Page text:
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Common misconceptions about SSD

Social Security Disability provides a financial safety net for individuals with a disability preventing them from working for a year or more. Although most people understand the purpose of the program, there are many misconceptions.

Understand the truth behind some of the most common misconceptions so you can seek the financial support you need.

No waiting period applies

Many people believe that a year must pass from the date of the injury for them to qualify for disability benefits. This misconception formed from the Social Security Administration’s eligibility guideline requiring a disability duration of at least a year or terminal. That means your doctors expect that your condition will last for at least a year regardless of the time elapsed since the accident. If your diagnosis meets those qualifications, you can apply at any time.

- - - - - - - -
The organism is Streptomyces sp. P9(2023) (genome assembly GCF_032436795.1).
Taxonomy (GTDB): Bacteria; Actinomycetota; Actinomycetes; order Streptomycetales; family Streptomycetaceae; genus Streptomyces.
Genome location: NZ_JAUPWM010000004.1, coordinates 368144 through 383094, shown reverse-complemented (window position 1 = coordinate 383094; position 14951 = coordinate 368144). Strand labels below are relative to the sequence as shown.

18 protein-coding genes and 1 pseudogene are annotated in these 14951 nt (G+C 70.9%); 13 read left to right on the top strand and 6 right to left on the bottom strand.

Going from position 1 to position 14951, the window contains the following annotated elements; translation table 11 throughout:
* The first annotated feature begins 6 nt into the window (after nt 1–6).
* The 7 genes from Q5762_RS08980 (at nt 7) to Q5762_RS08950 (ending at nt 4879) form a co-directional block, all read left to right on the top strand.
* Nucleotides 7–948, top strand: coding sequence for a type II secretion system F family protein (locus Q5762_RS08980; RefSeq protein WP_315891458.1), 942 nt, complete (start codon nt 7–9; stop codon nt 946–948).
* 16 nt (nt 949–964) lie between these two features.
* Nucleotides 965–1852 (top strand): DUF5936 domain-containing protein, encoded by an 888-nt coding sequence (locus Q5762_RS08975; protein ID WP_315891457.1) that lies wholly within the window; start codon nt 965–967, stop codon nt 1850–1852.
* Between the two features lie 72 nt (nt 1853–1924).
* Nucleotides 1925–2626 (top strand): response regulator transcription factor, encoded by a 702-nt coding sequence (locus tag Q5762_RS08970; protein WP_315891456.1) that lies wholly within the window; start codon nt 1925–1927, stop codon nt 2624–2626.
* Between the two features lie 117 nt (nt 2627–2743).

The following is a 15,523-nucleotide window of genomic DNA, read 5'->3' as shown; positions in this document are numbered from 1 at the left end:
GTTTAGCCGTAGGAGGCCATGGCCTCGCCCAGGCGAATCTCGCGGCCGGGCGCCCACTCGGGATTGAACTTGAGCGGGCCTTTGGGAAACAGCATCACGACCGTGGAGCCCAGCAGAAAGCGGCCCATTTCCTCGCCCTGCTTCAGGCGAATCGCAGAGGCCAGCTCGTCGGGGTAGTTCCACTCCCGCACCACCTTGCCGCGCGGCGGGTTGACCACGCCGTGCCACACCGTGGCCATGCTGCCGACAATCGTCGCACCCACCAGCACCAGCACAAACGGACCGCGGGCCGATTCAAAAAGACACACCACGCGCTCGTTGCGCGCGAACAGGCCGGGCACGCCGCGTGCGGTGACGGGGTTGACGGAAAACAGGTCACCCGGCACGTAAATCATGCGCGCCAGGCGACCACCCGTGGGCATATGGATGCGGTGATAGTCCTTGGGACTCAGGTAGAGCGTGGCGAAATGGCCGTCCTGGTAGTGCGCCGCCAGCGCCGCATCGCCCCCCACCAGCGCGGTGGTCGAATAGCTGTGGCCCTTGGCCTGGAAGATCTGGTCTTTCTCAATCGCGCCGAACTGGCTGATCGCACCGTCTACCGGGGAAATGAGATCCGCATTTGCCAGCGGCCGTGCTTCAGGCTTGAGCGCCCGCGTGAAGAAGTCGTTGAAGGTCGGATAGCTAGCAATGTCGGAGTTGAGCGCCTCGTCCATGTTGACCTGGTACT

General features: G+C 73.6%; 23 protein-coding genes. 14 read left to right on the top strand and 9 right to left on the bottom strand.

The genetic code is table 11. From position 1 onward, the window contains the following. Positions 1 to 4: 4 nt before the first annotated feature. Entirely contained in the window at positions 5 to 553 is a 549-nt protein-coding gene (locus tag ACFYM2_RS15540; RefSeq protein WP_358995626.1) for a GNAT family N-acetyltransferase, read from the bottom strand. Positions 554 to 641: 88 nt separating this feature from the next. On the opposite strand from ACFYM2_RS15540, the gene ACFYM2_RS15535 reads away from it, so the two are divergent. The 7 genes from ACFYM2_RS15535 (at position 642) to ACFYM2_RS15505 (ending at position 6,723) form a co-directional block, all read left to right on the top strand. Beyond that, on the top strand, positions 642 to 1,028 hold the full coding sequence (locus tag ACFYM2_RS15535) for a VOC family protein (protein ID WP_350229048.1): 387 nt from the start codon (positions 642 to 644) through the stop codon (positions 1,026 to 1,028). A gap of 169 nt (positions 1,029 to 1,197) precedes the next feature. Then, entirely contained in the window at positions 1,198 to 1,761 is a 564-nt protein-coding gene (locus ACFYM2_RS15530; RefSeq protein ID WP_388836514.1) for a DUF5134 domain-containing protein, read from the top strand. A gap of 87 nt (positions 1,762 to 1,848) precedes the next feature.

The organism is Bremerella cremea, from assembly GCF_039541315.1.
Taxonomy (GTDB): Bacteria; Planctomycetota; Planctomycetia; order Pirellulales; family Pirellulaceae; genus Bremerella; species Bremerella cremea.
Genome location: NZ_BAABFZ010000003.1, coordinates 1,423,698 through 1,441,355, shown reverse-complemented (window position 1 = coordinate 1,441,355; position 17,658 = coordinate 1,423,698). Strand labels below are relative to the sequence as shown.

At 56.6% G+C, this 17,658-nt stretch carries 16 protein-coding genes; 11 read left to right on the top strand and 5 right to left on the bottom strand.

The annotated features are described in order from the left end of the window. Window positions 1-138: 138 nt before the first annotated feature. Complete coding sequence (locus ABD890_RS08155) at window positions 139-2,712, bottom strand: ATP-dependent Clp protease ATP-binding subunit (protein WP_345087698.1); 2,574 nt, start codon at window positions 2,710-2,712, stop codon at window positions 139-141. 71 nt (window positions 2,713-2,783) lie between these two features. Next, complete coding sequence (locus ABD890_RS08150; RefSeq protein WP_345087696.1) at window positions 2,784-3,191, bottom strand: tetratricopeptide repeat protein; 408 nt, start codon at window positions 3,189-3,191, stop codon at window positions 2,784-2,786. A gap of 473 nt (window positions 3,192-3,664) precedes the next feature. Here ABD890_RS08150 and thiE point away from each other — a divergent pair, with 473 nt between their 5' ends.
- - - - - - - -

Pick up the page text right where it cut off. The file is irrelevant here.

SSD covers mental health conditions

Many people think of physical disabilities when thinking of SSD benefits. What you may not realize is that SSD also covers many mental and psychological disabilities as well. People with conditions such as bipolar depression, some anxiety disorders and autism may qualify for benefits.

Some first-time applications get approval

Another common SSD misconception is that the agency denies all first-time applications. The application process may feel overwhelming, and many first-time applications result in denial, but you can improve your chances if you work with an attorney who understands the process, gather as much documentation as possible and provide comprehensive details when you apply.

Facing changes in your life after a disability can be stressful enough. Understand these facts as you pursue SSD benefits for your condition.

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